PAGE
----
The first Aboriginal registered pharmacist, a hard-working mother and two long-standing industry pioneers were among those recognised with excellence awards at PSA22.
Day one of PSA22 brought together the rising – and established – stars of the industry for the annual PSA Excellence Awards.
Among those being presented were Pharmacist of the Year, Early Career Pharmacist (ECP) of the Year and two Lifetime Achievement Awards (see extended interview link below). Each of the awards was sponsored by Symbion.
PSA National President Dr Fei Sim celebrated the winners and their outstanding contributions to pharmacy and their communities.
‘I congratulate the award winners for their dedication to the pharmacist profession and their commitment to community health and wellbeing,’ she said.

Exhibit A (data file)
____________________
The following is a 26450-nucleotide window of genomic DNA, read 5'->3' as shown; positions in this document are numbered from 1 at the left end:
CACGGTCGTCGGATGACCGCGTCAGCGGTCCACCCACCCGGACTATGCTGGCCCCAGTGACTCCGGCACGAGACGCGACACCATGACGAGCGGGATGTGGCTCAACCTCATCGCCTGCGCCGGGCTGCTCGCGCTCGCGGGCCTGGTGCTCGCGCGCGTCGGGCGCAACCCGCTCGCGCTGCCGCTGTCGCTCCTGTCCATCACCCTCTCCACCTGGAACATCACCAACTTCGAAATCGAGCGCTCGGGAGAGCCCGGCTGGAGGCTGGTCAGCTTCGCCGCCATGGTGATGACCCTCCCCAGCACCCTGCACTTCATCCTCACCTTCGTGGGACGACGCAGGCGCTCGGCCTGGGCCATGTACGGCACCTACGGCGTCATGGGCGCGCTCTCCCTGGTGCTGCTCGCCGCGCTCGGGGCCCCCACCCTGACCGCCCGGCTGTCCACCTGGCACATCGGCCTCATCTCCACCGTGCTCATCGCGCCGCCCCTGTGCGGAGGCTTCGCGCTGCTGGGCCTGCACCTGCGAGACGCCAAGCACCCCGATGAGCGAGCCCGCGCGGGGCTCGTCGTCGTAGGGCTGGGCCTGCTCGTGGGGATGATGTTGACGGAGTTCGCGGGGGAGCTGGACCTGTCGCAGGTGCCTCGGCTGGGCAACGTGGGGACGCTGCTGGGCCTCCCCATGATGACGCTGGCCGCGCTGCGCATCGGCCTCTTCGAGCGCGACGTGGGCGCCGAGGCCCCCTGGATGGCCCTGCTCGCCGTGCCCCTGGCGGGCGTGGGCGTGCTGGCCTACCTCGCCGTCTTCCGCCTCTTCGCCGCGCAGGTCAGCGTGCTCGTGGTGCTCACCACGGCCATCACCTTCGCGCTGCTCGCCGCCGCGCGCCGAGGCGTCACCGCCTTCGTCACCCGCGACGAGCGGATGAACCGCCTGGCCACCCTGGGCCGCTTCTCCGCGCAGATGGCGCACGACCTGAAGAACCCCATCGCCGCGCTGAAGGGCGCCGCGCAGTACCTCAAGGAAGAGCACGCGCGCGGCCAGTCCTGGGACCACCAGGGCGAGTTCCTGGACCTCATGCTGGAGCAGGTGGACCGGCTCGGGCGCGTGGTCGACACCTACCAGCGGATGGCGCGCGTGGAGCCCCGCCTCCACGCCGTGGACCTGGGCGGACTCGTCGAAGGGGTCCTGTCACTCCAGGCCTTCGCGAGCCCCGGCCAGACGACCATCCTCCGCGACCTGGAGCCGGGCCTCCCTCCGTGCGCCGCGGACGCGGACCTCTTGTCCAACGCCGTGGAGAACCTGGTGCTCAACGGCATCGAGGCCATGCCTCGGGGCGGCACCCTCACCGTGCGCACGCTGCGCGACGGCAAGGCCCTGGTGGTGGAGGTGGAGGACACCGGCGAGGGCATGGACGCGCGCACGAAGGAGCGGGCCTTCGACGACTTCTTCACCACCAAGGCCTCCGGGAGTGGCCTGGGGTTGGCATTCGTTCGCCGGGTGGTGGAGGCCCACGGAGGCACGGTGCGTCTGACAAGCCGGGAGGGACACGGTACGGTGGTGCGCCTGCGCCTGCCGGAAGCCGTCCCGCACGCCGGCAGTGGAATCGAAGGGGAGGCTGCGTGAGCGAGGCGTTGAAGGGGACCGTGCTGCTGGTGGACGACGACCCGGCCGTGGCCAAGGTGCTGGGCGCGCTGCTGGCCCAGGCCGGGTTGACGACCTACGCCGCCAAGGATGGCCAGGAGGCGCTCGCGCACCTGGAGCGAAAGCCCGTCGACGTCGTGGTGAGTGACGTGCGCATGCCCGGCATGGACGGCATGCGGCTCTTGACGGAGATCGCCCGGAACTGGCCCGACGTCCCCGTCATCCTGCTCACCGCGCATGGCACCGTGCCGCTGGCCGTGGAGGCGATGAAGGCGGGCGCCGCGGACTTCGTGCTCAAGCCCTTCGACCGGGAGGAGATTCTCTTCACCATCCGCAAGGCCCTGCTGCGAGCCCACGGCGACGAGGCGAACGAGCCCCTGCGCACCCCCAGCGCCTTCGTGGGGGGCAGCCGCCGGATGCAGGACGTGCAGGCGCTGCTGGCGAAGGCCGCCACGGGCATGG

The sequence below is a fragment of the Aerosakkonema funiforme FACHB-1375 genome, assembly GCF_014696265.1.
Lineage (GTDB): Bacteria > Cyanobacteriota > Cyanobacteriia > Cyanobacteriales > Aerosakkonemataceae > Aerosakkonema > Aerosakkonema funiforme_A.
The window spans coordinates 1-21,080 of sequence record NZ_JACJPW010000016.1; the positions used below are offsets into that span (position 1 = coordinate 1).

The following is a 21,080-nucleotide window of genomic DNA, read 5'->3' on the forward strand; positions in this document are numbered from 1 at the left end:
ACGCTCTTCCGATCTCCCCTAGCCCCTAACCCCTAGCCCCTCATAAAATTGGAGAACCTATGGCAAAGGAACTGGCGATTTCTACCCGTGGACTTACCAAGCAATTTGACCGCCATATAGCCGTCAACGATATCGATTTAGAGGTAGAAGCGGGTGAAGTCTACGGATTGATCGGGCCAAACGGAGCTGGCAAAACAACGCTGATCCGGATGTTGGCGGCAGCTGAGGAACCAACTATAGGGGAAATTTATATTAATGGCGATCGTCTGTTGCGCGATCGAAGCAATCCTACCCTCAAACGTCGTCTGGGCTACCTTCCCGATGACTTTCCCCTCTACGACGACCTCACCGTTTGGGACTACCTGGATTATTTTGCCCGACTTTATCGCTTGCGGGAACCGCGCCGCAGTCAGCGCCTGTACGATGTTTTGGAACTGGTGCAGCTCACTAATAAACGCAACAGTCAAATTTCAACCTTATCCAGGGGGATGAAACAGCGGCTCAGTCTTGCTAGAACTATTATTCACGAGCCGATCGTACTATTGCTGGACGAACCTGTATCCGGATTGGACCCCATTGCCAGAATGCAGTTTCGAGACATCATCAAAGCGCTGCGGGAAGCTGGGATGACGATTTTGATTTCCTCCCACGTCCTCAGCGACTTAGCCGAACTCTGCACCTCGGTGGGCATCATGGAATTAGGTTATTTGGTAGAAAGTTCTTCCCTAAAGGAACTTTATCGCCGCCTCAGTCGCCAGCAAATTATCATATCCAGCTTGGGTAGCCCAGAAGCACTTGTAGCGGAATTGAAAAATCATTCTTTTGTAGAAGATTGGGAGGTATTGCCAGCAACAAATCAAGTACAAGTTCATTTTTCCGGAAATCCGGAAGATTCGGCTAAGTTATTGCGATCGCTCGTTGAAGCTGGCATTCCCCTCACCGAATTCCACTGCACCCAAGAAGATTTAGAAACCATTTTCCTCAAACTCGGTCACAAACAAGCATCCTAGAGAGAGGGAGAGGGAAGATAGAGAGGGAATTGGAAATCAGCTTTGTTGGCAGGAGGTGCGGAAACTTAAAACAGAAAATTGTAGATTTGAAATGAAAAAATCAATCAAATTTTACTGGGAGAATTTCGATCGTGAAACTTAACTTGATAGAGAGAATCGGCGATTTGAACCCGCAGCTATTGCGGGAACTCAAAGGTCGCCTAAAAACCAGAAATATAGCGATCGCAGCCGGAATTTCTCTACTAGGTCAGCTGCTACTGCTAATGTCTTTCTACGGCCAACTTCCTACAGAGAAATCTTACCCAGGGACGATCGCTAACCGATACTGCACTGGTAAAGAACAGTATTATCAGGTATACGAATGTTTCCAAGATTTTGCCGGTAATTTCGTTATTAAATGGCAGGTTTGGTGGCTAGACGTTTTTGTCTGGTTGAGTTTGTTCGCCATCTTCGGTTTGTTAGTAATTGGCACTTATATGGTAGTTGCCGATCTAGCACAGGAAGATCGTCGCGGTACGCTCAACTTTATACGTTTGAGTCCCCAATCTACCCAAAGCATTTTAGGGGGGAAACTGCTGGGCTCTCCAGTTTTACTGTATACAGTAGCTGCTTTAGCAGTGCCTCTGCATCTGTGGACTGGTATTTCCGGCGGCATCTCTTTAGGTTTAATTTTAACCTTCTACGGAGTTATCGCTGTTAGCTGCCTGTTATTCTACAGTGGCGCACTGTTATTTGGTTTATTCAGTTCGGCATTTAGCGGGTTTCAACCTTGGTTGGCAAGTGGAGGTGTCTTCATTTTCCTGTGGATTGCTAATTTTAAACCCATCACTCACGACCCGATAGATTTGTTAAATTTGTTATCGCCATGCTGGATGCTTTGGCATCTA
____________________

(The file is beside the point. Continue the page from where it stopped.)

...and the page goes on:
‘Each of this year’s winners has a unique background, from passion for disability care, to a lifetime of service to accessible community health care.’
Leading the charge
The top gong of Pharmacist of the Year went to Wiradjuri woman Associate Professor Faye McMillan AM MP.
Growing up in remote NSW, A/Prof McMillan never expected a career in pharmacy – let alone becoming the first Aboriginal registered pharmacist.
She then worked for the Aboriginal and Torres Strait Islander Commission, before a 6-month stint at a community pharmacy in the Tiwi Islands.
She describes this as ‘one of the best things to happen’ and an experience that cemented her desire to work in rural locations. She was also driven to help promote the inclusion of Aboriginal and Torres Strait Islander people within pharmacy and the wider health sector.
This led her to the world of academia, including as a lecturer in Charles Sturt University’s Department of Rural Health, which involved facilitating placements for pharmacists in rural and remote Australia.
A/Prof McMillan has since worked at a number of institutions and will soon take up a position at the University of Technology Sydney.